“Psychoactive Plant Medicine.” That phrase alone is enough to scare most people and to cause instinctual jumps to conclusions. If something affects the brain and mind, is it a drug? It’s a Yes and No thing. Alcohol affects the brain and mind. Caffeine. Sugar. Some things are stronger – some milder. Some things are dangerous. But, we don’t always place things in the right category. Some strongly psychoactive chemicals are approved and used every day by Western society.  Some to heal – we call them medicines – and some to soothe or entertain, like alcohol and tobacco. A large number of our allopathic medicines have their origins in the plants of the Amazon jungle. Ayahuasca is a venerable tribal medicine. It is a remarkable combination of plants that provides us with, perhaps, the strongest psychoactive experience in all of nature. Is it an ancient gateway to the Spirit World, or just a “drug experience”, to be painted immediately as taboo with a brush named “Dangerous”? The truth of what Ayahuasca is and where, exactly, it takes you, cannot be found in either of these views and is still very much uncharted. It seems to fly in the face of our Western cultural mores and some deeply ingrained societal fears. The native curenderos (healers) and ayahuasceros – those who specialize in working with Ayahuasca – see it as a true portal to a Spirit world that they casually accept as a natural part of reality. They travel there in order to learn how to heal people, to gain information for the hunt, and, sometimes, to empower themselves to do good – or harm – to the lives of others. It is beyond question that the Amazonian Ayahuasca ceremonial tradition is one of humanity’s great healing cultures – one that has been in use safely and successfully for thousands of years. This blog journal sets compass to South America and the sights and sounds of Peru. Then, into a deeper journey – a necessarily personal passage to search for meaning and for evidence of the reality of things beyond our everyday world.  A search for portals into the unknown night.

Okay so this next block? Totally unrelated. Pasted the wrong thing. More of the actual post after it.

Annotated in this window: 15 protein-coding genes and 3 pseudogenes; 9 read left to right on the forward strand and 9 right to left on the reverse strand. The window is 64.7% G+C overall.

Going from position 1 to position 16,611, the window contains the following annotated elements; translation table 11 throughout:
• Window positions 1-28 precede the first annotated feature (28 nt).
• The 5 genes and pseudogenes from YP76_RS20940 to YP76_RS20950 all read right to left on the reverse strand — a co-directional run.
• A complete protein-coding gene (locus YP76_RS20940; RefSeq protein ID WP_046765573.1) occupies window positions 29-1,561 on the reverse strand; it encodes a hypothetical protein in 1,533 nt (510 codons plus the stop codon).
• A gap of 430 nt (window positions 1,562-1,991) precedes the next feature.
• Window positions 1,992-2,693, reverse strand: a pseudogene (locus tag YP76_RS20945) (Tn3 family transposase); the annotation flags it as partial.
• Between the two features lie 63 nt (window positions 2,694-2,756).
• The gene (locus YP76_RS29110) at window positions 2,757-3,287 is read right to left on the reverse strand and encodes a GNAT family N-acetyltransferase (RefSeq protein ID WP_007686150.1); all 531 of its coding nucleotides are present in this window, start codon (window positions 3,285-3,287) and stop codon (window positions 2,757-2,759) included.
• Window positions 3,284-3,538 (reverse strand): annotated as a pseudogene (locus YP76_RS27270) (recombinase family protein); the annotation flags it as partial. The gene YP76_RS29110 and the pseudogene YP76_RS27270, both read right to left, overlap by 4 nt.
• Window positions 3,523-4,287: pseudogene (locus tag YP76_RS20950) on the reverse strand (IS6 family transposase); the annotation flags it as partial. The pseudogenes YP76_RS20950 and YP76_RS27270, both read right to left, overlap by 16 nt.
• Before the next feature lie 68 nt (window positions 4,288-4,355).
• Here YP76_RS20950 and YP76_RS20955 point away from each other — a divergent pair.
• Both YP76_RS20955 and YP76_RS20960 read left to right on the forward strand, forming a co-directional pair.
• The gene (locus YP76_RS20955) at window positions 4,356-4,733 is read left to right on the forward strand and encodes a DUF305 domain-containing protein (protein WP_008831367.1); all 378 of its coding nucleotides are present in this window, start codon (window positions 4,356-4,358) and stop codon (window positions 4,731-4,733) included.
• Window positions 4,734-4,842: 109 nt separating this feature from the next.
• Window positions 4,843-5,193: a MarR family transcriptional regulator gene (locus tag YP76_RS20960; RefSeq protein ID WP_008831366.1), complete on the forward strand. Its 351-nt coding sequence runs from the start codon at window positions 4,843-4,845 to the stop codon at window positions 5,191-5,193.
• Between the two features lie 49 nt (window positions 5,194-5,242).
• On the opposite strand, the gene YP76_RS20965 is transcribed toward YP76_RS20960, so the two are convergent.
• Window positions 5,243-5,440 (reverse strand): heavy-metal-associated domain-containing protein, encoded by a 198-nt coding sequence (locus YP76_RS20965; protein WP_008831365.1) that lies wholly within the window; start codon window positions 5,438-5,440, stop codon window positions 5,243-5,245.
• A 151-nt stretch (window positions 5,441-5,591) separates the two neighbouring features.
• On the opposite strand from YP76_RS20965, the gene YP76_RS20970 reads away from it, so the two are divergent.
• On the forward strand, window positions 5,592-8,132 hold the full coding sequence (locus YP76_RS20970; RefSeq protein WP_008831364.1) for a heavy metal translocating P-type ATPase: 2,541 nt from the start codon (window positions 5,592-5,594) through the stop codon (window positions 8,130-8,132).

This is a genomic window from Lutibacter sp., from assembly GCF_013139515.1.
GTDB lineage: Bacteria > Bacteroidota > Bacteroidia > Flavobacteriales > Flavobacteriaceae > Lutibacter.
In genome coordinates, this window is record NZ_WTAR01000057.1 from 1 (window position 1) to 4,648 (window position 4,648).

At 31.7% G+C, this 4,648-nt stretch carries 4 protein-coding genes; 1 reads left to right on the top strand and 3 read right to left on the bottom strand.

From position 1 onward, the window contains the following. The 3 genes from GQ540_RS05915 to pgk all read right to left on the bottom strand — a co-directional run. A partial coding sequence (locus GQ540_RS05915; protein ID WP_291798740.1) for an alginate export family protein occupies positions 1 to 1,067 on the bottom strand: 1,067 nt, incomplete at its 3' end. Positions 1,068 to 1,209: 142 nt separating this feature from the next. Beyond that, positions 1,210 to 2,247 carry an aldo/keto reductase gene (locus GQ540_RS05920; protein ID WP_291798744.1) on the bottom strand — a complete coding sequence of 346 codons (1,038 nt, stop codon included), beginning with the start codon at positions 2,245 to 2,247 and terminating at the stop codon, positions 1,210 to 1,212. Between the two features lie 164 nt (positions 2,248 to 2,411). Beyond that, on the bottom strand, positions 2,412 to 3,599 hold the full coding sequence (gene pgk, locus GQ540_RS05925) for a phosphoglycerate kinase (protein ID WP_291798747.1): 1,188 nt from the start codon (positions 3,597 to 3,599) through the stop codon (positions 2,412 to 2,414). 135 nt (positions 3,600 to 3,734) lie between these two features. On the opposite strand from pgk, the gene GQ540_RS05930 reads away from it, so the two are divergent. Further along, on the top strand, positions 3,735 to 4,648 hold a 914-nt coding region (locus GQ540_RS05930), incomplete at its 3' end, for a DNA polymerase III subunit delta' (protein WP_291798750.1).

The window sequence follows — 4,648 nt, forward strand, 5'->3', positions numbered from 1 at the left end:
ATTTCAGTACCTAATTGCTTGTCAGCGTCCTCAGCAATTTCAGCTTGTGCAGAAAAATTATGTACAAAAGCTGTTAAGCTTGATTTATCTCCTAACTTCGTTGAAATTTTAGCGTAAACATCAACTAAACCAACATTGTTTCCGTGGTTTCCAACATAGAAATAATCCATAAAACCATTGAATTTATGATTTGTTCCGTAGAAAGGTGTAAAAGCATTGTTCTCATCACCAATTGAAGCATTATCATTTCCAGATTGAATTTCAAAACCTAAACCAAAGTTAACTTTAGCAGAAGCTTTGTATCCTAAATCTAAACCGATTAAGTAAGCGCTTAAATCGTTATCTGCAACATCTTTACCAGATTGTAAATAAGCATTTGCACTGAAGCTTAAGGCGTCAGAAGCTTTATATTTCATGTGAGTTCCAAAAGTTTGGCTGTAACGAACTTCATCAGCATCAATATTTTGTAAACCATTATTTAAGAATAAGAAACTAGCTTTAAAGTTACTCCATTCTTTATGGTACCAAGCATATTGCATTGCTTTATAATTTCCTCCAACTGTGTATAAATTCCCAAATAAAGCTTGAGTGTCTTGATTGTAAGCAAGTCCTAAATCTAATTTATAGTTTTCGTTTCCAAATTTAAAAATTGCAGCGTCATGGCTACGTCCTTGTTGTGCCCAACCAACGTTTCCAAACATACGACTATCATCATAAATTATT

[Continued in Part II]

17 responses